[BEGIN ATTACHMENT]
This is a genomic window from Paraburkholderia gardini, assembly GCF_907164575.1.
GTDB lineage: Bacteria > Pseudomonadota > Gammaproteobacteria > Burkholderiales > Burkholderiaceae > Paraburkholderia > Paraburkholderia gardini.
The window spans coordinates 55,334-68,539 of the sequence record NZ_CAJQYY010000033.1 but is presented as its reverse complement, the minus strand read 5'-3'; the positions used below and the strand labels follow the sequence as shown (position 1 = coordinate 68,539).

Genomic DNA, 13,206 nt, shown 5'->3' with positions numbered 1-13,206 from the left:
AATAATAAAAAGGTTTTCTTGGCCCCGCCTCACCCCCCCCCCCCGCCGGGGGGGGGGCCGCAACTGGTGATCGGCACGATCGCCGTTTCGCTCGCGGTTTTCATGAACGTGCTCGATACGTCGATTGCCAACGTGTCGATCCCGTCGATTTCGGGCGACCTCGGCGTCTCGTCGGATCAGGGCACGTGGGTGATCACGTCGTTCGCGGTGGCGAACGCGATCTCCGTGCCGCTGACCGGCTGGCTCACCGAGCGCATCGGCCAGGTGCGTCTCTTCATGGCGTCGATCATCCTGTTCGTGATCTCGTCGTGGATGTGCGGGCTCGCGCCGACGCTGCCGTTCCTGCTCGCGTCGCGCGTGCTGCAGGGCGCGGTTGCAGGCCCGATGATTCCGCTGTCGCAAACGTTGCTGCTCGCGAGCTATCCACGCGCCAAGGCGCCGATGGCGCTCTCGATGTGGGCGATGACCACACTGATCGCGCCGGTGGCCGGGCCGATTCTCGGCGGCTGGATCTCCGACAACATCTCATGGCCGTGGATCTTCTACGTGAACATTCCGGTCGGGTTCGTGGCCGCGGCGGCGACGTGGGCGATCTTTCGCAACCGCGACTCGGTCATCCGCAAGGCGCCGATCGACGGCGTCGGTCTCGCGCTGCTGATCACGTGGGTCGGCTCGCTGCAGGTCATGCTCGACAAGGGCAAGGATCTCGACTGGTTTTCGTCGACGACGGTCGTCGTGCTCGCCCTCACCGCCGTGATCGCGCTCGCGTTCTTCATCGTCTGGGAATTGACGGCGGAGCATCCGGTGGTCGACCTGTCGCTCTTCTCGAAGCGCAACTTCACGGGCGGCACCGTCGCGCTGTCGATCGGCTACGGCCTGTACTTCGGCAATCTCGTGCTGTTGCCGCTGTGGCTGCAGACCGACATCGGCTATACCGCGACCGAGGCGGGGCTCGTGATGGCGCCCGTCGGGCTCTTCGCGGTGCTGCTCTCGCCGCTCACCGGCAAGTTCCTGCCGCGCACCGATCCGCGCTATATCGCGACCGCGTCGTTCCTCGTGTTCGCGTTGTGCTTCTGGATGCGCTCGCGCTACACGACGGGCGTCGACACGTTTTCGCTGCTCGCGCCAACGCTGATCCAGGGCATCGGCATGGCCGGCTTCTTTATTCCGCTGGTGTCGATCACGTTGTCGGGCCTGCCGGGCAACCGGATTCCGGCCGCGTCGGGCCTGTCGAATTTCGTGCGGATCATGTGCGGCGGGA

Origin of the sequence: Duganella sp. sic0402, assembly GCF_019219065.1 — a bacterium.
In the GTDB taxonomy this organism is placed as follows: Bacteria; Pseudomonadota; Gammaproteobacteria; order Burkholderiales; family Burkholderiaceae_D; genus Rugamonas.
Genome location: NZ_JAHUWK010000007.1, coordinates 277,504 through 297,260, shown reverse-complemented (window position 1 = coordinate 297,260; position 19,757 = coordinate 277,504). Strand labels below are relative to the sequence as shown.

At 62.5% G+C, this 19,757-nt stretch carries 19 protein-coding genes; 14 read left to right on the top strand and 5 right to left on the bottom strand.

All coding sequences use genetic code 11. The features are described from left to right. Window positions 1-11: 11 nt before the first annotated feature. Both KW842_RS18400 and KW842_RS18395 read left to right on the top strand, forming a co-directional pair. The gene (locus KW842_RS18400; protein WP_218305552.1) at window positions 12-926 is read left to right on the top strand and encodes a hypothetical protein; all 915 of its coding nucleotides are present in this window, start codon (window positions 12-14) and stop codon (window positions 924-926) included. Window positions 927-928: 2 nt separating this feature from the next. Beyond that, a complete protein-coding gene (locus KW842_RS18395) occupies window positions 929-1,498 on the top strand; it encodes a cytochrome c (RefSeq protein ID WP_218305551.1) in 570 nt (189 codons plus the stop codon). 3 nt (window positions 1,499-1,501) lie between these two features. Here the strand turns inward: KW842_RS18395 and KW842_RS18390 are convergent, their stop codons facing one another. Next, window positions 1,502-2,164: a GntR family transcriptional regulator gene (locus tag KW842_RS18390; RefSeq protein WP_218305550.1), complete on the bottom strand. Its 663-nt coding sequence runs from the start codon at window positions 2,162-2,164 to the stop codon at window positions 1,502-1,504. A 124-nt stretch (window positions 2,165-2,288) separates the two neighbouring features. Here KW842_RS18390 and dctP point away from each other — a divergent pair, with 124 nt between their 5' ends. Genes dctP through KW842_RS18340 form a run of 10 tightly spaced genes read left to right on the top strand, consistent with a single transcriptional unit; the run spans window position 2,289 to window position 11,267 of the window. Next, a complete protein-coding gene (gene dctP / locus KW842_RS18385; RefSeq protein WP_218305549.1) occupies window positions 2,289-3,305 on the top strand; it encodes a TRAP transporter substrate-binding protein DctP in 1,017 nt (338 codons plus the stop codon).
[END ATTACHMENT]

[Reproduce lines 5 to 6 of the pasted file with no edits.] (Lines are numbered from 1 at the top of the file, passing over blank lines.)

AATAATAAAAAGGTTTTCTTGGCCCCGCCTCACCCCCCCCCCCCGCCGGGGGGGGGGCCGCAACTGGTGATCGGCACGATCGCCGTTTCGCTCGCGGTTTTCATGAACGTGCTCGATACGTCGATTGCCAACGTGTCGATCCCGTCGATTTCGGGCGACCTCGGCGTCTCGTCGGATCAGGGCACGTGGGTGATCACGTCGTTCGCGGTGGCGAACGCGATCTCCGTGCCGCTGACCGGCTGGCTCACCGAGCGCATCGGCCAGGTGCGTCTCTTCATGGCGTCGATCATCCTGTTCGTGATCTCGTCGTGGATGTGCGGGCTCGCGCCGACGCTGCCGTTCCTGCTCGCGTCGCGCGTGCTGCAGGGCGCGGTTGCAGGCCCGATGATTCCGCTGTCGCAAACGTTGCTGCTCGCGAGCTATCCACGCGCCAAGGCGCCGATGGCGCTCTCGATGTGGGCGATGACCACACTGATCGCGCCGGTGGCCGGGCCGATTCTCGGCGGCTGGATCTCCGACAACATCTCATGGCCGTGGATCTTCTACGTGAACATTCCGGTCGGGTTCGTGGCCGCGGCGGCGACGTGGGCGATCTTTCGCAACCGCGACTCGGTCATCCGCAAGGCGCCGATCGACGGCGTCGGTCTCGCGCTGCTGATCACGTGGGTCGGCTCGCTGCAGGTCATGCTCGACAAGGGCAAGGATCTCGACTGGTTTTCGTCGACGACGGTCGTCGTGCTCGCCCTCACCGCCGTGATCGCGCTCGCGTTCTTCATCGTCTGGGAATTGACGGCGGAGCATCCGGTGGTCGACCTGTCGCTCTTCTCGAAGCGCAACTTCACGGGCGGCACCGTCGCGCTGTCGATCGGCTACGGCCTGTACTTCGGCAATCTCGTGCTGTTGCCGCTGTGGCTGCAGACCGACATCGGCTATACCGCGACCGAGGCGGGGCTCGTGATGGCGCCCGTCGGGCTCTTCGCGGTGCTGCTCTCGCCGCTCACCGGCAAGTTCCTGCCGCGCACCGATCCGCGCTATATCGCGACCGCGTCGTTCCTCGTGTTCGCGTTGTGCTTCTGGATGCGCTCGCGCTACACGACGGGCGTCGACACGTTTTCGCTGCTCGCGCCAACGCTGATCCAGGGCATCGGCATGGCCGGCTTCTTTATTCCGCTGGTGTCGATCACGTTGTCGGGCCTGCCGGGCAACCGGATTCCGGCCGCGTCGGGCCTGTCGAATTTCGTGCGGATCATGTGCGGCGGGA

Origin of the sequence: Duganella sp. sic0402, assembly GCF_019219065.1 — a bacterium.